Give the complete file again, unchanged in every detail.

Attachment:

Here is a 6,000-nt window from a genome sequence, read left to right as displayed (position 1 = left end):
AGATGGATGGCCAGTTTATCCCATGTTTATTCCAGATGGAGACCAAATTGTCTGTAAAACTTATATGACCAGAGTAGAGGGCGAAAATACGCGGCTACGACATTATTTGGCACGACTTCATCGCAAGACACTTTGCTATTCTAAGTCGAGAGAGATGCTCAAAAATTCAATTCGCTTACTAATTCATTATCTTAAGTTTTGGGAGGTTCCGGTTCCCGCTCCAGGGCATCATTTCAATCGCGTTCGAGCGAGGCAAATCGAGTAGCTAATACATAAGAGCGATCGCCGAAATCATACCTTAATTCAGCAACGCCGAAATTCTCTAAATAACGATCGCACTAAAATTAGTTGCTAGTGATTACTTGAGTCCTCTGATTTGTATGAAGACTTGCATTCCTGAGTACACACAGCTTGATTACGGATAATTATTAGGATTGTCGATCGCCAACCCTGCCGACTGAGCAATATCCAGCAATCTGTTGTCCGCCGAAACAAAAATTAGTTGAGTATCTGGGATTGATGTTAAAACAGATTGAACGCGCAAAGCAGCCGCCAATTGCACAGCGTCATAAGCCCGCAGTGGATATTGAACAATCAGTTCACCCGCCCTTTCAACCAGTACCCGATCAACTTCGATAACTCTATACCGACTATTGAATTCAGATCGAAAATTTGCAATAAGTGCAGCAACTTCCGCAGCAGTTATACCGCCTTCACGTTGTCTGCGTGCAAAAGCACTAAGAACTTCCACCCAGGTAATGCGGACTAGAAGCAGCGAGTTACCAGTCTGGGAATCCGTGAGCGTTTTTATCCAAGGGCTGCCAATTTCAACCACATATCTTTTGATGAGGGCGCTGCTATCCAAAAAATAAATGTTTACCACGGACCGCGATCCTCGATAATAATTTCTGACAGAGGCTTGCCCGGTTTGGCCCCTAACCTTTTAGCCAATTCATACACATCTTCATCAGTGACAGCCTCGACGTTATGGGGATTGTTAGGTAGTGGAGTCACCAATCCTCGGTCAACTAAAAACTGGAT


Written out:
Here is a 6,000-nt window from a genome sequence, read left to right as displayed (position 1 = left end):
AGATGGATGGCCAGTTTATCCCATGTTTATTCCAGATGGAGACCAAATTGTCTGTAAAACTTATATGACCAGAGTAGAGGGCGAAAATACGCGGCTACGACATTATTTGGCACGACTTCATCGCAAGACACTTTGCTATTCTAAGTCGAGAGAGATGCTCAAAAATTCAATTCGCTTACTAATTCATTATCTTAAGTTTTGGGAGGTTCCGGTTCCCGCTCCAGGGCATCATTTCAATCGCGTTCGAGCGAGGCAAATCGAGTAGCTAATACATAAGAGCGATCGCCGAAATCATACCTTAATTCAGCAACGCCGAAATTCTCTAAATAACGATCGCACTAAAATTAGTTGCTAGTGATTACTTGAGTCCTCTGATTTGTATGAAGACTTGCATTCCTGAGTACACACAGCTTGATTACGGATAATTATTAGGATTGTCGATCGCCAACCCTGCCGACTGAGCAATATCCAGCAATCTGTTGTCCGCCGAAACAAAAATTAGTTGAGTATCTGGGATTGATGTTAAAACAGATTGAACGCGCAAAGCAGCCGCCAATTGCACAGCGTCATAAGCCCGCAGTGGATATTGAACAATCAGTTCACCCGCCCTTTCAACCAGTACCCGATCAACTTCGATAACTCTATACCGACTATTGAATTCAGATCGAAAATTTGCAATAAGTGCAGCAACTTCCGCAGCAGTTATACCGCCTTCACGTTGTCTGCGTGCAAAAGCACTAAGAACTTCCACCCAGGTAATGCGGACTAGAAGCAGCGAGTTACCAGTCTGGGAATCCGTGAGCGTTTTTATCCAAGGGCTGCCAATTTCAACCACATATCTTTTGATGAGGGCGCTGCTATCCAAAAAATAAATGTTTACCACGGACCGCGATCCTCGATAATAATTTCTGACAGAGGCTTGCCCGGTTTGGCCCCTAACCTTTTAGCCAATTCATACACATCTTCATCAGTGACAGCCTCGACGTTATGGGGATTGTTAGGTAGTGGAGTCACCAATCCTCGGTCAACTAAAAACTGGAT